One analysis suggests that 3D printing may find its niche in the non-mass production zone; producing items in the 10 to 10,000 unit range.

Critical factors for future wider adoption of 3D printing include faster printing, scaling up production, better design tools,  the development of new materials (so high performance objects can be made) and developing standards for these materials. There is also concern brewing over intellectual property issues. Particularly, how IP law may be applied as 3D printing becomes more widely known and tries to maintain an open source ethos. If your future cell phone includes a good 3D scanner will it be OK to scan any object you come across and then go home and recreate it? How about downloading someone else’s design?

On a broader level, it is important to view 3D printing as part of the future manufacturing environment, not as the new environment. A UK Foresight report on Technology and Innovation Futures in the in 2020‘s [PDF, 0.8 MB] notes the rise of manufacturing on demand, helped in part by 3D printing. This report highlights the necessity to consider manufacturing as the provision of services as well as products. Some companies already do this (in the aeronautical sector, for example). In the future, more value may come from the service side of the manufacturing business.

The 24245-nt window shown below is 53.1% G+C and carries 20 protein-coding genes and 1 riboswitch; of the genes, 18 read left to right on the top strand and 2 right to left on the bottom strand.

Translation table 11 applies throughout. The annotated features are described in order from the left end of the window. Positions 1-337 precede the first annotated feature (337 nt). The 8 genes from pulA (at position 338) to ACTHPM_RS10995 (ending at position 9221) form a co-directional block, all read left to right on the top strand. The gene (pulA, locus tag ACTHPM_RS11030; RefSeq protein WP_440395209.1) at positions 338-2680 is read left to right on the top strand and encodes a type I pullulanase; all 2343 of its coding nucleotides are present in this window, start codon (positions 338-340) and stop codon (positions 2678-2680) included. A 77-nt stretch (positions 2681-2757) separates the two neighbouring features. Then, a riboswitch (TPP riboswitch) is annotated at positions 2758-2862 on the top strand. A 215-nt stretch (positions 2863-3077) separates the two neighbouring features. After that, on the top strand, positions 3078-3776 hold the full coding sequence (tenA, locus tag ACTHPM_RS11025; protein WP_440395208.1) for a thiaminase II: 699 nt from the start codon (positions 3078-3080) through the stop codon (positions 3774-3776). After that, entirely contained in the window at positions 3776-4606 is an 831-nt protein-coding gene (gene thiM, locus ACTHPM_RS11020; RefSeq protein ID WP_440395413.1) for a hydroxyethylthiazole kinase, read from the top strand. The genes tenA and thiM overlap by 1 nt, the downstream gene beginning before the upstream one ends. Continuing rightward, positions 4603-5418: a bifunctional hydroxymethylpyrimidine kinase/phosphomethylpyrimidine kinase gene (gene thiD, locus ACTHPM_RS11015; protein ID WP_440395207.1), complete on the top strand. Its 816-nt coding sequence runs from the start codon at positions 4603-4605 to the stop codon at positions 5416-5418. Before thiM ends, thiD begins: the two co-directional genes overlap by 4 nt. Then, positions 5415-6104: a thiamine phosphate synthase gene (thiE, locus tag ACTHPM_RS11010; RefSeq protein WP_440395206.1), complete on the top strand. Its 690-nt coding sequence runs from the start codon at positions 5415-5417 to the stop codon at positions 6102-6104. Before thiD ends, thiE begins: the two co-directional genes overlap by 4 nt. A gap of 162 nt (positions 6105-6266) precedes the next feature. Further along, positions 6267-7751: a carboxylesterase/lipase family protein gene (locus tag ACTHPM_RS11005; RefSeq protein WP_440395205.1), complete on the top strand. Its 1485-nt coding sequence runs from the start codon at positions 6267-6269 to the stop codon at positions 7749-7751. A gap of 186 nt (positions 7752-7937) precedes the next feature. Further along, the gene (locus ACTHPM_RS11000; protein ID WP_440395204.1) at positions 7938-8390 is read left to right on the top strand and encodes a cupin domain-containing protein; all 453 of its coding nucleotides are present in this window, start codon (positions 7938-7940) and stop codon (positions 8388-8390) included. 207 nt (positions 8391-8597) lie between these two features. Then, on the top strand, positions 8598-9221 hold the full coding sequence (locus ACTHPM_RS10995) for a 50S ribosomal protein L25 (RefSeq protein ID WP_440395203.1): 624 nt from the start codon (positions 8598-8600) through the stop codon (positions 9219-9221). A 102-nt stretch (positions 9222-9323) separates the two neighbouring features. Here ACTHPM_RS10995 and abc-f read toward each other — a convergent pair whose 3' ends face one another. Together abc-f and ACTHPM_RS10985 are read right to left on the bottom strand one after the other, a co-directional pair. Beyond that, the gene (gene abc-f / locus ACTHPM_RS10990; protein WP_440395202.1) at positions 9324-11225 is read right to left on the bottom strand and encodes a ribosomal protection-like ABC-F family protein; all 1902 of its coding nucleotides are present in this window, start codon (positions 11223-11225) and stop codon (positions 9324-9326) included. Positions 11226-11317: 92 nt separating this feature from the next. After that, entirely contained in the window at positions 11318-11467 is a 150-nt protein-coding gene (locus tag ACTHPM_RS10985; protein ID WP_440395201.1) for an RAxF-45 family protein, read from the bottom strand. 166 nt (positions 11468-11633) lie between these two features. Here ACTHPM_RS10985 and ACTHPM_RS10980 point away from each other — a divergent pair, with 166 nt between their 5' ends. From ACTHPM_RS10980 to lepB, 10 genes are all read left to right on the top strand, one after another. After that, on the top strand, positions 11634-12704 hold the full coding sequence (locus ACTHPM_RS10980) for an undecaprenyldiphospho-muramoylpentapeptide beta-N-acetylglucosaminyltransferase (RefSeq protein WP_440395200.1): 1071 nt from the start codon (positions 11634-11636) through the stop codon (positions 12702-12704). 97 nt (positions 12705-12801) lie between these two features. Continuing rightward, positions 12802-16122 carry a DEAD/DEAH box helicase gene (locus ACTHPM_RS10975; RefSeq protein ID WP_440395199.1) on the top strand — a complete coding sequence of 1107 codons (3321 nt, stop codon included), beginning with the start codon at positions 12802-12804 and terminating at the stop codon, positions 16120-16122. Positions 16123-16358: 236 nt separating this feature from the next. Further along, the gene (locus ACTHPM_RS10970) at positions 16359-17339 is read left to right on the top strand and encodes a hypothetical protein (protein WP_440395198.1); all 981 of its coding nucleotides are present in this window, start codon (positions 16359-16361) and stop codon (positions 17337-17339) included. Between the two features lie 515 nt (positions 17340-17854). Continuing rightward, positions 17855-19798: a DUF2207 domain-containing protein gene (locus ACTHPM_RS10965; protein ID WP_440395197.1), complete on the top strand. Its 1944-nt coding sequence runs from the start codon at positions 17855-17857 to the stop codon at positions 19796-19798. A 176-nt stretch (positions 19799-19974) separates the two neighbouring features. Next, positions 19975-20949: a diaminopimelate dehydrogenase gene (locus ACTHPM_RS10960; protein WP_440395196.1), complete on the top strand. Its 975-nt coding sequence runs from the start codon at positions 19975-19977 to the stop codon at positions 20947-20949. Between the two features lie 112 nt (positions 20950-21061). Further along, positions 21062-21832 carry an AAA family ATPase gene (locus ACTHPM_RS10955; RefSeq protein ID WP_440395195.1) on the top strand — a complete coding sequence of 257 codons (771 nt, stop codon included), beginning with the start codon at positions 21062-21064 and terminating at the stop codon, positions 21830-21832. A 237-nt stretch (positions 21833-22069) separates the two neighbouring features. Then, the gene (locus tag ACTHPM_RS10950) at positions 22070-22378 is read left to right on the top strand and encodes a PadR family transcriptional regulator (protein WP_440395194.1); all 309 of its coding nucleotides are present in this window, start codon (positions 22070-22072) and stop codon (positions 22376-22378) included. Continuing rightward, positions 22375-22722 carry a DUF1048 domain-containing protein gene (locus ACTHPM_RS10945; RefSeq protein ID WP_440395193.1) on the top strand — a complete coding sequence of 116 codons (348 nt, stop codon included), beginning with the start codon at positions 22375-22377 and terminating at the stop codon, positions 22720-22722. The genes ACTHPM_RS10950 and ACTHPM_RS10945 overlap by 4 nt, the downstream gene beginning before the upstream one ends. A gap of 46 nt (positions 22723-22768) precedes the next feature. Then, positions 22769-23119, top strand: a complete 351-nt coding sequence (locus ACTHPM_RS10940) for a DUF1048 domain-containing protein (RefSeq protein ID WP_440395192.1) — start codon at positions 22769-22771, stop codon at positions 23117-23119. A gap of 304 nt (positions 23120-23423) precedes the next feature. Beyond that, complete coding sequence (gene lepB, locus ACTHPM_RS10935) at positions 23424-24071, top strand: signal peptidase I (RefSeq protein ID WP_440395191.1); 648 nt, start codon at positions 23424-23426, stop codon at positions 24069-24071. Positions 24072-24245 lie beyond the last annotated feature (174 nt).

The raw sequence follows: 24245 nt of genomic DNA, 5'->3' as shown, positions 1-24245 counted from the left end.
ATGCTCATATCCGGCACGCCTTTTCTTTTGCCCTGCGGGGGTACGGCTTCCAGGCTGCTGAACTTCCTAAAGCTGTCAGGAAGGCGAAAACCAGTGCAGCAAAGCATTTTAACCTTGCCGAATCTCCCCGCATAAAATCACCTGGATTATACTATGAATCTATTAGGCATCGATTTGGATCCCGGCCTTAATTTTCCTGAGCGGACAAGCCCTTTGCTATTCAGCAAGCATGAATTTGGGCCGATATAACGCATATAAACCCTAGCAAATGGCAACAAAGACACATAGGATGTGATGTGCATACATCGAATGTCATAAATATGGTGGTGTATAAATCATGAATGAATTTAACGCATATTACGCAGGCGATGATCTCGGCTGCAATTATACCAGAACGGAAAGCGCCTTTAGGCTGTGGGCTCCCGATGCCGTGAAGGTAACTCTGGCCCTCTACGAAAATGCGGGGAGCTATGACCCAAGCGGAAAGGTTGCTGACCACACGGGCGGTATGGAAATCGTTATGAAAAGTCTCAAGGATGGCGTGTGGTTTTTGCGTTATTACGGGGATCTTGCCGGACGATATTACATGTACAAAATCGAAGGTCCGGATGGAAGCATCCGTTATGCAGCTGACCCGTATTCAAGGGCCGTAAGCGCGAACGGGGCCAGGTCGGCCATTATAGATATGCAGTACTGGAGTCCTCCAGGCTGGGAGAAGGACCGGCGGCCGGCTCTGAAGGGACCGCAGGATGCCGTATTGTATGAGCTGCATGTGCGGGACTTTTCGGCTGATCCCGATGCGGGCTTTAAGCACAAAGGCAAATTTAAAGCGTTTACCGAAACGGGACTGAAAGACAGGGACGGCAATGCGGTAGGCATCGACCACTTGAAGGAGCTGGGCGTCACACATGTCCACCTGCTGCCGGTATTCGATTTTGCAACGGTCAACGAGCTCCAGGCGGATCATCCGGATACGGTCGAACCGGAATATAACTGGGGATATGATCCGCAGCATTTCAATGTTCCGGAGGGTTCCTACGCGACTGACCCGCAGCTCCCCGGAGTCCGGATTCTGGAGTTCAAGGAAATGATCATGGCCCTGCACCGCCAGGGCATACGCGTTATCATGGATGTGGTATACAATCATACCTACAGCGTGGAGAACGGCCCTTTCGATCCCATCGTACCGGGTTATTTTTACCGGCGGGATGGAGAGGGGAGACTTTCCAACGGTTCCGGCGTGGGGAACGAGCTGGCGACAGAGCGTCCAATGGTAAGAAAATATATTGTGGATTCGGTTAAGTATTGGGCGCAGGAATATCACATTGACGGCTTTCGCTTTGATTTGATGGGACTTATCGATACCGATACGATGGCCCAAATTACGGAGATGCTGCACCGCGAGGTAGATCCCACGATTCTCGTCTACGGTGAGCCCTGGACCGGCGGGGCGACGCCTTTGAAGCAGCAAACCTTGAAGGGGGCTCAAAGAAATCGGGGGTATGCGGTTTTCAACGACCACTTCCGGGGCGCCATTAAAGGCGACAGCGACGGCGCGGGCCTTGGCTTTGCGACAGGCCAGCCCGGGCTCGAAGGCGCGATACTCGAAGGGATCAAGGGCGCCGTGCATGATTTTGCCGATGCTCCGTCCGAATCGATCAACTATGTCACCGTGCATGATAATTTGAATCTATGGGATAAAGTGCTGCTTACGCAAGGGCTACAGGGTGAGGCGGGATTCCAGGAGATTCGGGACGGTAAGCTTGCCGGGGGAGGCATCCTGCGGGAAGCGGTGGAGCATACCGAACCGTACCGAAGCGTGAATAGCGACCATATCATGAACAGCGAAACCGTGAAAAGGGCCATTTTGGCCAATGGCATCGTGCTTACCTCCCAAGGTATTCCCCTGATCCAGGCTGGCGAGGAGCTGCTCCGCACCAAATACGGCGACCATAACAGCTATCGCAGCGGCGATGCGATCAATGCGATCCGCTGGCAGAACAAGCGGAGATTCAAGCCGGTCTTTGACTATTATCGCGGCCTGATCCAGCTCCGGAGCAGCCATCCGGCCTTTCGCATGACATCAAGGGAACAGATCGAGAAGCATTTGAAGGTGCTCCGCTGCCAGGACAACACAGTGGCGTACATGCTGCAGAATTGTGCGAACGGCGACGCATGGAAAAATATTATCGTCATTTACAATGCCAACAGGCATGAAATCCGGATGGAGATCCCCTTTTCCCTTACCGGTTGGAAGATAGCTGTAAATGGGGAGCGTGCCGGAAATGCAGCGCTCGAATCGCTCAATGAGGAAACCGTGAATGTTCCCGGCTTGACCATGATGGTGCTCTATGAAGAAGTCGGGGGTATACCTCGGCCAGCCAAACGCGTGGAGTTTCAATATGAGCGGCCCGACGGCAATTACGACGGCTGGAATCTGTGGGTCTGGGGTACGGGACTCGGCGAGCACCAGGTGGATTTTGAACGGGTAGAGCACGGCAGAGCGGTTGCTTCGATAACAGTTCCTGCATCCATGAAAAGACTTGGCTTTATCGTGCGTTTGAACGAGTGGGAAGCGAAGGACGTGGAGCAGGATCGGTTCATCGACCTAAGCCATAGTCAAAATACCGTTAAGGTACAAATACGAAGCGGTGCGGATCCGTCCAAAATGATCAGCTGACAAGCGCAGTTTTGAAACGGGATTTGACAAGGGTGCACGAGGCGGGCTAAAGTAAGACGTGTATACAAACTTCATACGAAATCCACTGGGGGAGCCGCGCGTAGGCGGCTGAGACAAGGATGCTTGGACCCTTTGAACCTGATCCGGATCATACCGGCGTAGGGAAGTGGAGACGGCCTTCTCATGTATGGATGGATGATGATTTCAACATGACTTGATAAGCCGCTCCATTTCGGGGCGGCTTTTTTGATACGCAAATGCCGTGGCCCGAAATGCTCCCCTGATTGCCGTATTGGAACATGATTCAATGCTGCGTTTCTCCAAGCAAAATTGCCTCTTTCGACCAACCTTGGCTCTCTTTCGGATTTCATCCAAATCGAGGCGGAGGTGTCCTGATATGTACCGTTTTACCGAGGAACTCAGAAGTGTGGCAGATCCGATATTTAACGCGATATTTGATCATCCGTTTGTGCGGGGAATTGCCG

The New Zealand government is keen to boost high value manufacturing. MSI’s Request for Proposals for High Value Manufacturing and Services is out. However, they are looking to invest only around $26 million a year. And this could be spread across a whole range of areas, including geothermal engineering, agricultural technologies, digital content tools, and medical devices. So a relatively small amount of the research money, even if you add in industry co-funding. How well prepared and supported will our manufacturing sector be as other economies put ever greater emphasis on new manufacturing initiatives?